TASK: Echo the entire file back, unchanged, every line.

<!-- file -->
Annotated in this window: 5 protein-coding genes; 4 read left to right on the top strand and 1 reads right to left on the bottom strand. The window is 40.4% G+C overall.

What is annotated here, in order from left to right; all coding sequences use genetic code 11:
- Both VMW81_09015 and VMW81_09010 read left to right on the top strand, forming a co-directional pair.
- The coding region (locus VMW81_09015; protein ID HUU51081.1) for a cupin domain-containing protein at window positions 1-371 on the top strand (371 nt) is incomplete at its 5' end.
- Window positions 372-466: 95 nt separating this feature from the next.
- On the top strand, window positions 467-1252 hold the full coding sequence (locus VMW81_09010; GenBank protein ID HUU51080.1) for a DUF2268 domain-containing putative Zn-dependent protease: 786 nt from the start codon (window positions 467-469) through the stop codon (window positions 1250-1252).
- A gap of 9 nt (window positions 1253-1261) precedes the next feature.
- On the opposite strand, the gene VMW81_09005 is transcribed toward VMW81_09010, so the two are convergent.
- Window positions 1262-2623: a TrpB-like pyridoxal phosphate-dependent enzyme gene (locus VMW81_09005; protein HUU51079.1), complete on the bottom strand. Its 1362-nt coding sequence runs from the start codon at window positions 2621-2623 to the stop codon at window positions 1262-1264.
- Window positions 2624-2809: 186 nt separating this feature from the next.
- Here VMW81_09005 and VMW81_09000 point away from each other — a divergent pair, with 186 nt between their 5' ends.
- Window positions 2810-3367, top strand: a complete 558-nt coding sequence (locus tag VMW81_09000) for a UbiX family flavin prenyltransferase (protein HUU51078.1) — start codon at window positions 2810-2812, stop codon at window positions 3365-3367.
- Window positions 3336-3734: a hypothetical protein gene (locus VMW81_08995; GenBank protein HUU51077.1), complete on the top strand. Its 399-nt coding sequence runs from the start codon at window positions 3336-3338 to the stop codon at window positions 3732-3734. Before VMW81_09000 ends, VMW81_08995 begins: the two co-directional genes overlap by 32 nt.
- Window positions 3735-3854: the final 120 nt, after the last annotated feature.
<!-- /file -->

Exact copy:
Annotated in this window: 5 protein-coding genes; 4 read left to right on the top strand and 1 reads right to left on the bottom strand. The window is 40.4% G+C overall.

What is annotated here, in order from left to right; all coding sequences use genetic code 11:
- Both VMW81_09015 and VMW81_09010 read left to right on the top strand, forming a co-directional pair.
- The coding region (locus VMW81_09015; protein ID HUU51081.1) for a cupin domain-containing protein at window positions 1-371 on the top strand (371 nt) is incomplete at its 5' end.
- Window positions 372-466: 95 nt separating this feature from the next.
- On the top strand, window positions 467-1252 hold the full coding sequence (locus VMW81_09010; GenBank protein ID HUU51080.1) for a DUF2268 domain-containing putative Zn-dependent protease: 786 nt from the start codon (window positions 467-469) through the stop codon (window positions 1250-1252).
- A gap of 9 nt (window positions 1253-1261) precedes the next feature.
- On the opposite strand, the gene VMW81_09005 is transcribed toward VMW81_09010, so the two are convergent.
- Window positions 1262-2623: a TrpB-like pyridoxal phosphate-dependent enzyme gene (locus VMW81_09005; protein HUU51079.1), complete on the bottom strand. Its 1362-nt coding sequence runs from the start codon at window positions 2621-2623 to the stop codon at window positions 1262-1264.
- Window positions 2624-2809: 186 nt separating this feature from the next.
- Here VMW81_09005 and VMW81_09000 point away from each other — a divergent pair, with 186 nt between their 5' ends.
- Window positions 2810-3367, top strand: a complete 558-nt coding sequence (locus tag VMW81_09000) for a UbiX family flavin prenyltransferase (protein HUU51078.1) — start codon at window positions 2810-2812, stop codon at window positions 3365-3367.
- Window positions 3336-3734: a hypothetical protein gene (locus VMW81_08995; GenBank protein HUU51077.1), complete on the top strand. Its 399-nt coding sequence runs from the start codon at window positions 3336-3338 to the stop codon at window positions 3732-3734. Before VMW81_09000 ends, VMW81_08995 begins: the two co-directional genes overlap by 32 nt.
- Window positions 3735-3854: the final 120 nt, after the last annotated feature.